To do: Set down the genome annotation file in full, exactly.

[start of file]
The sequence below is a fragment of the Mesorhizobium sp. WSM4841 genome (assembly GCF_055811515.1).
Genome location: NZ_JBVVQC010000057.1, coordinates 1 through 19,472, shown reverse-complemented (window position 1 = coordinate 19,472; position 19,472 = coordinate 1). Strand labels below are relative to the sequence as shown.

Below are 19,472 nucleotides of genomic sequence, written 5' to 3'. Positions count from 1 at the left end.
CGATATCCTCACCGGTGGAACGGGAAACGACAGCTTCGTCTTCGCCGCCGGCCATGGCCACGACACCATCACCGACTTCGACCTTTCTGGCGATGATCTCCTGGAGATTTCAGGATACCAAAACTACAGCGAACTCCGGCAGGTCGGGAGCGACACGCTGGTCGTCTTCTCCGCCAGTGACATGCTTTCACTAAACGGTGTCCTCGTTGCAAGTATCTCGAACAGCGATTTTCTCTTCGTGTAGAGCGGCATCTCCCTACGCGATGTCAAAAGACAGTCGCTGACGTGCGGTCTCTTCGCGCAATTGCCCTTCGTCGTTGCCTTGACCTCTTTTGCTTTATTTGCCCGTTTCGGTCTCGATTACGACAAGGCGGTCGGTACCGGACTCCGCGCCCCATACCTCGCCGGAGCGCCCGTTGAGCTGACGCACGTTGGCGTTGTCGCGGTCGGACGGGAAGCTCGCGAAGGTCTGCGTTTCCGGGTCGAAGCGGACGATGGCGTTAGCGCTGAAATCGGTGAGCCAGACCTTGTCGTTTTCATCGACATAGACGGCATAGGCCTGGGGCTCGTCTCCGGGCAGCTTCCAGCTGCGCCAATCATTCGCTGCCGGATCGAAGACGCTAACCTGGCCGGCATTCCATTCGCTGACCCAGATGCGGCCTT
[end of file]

The sequence below is a fragment of the Mesorhizobium sp. WSM4841 genome (assembly GCF_055811515.1).
Genome location: NZ_JBVVQC010000057.1, coordinates 1 through 19,472, shown reverse-complemented (window position 1 = coordinate 19,472; position 19,472 = coordinate 1). Strand labels below are relative to the sequence as shown.

Below are 19,472 nucleotides of genomic sequence, written 5' to 3'. Positions count from 1 at the left end.
CGATATCCTCACCGGTGGAACGGGAAACGACAGCTTCGTCTTCGCCGCCGGCCATGGCCACGACACCATCACCGACTTCGACCTTTCTGGCGATGATCTCCTGGAGATTTCAGGATACCAAAACTACAGCGAACTCCGGCAGGTCGGGAGCGACACGCTGGTCGTCTTCTCCGCCAGTGACATGCTTTCACTAAACGGTGTCCTCGTTGCAAGTATCTCGAACAGCGATTTTCTCTTCGTGTAGAGCGGCATCTCCCTACGCGATGTCAAAAGACAGTCGCTGACGTGCGGTCTCTTCGCGCAATTGCCCTTCGTCGTTGCCTTGACCTCTTTTGCTTTATTTGCCCGTTTCGGTCTCGATTACGACAAGGCGGTCGGTACCGGACTCCGCGCCCCATACCTCGCCGGAGCGCCCGTTGAGCTGACGCACGTTGGCGTTGTCGCGGTCGGACGGGAAGCTCGCGAAGGTCTGCGTTTCCGGGTCGAAGCGGACGATGGCGTTAGCGCTGAAATCGGTGAGCCAGACCTTGTCGTTTTCATCGACATAGACGGCATAGGCCTGGGGCTCGTCTCCGGGCAGCTTCCAGCTGCGCCAATCATTCGCTGCCGGATCGAAGACGCTAACCTGGCCGGCATTCCATTCGCTGACCCAGATGCGGCCTT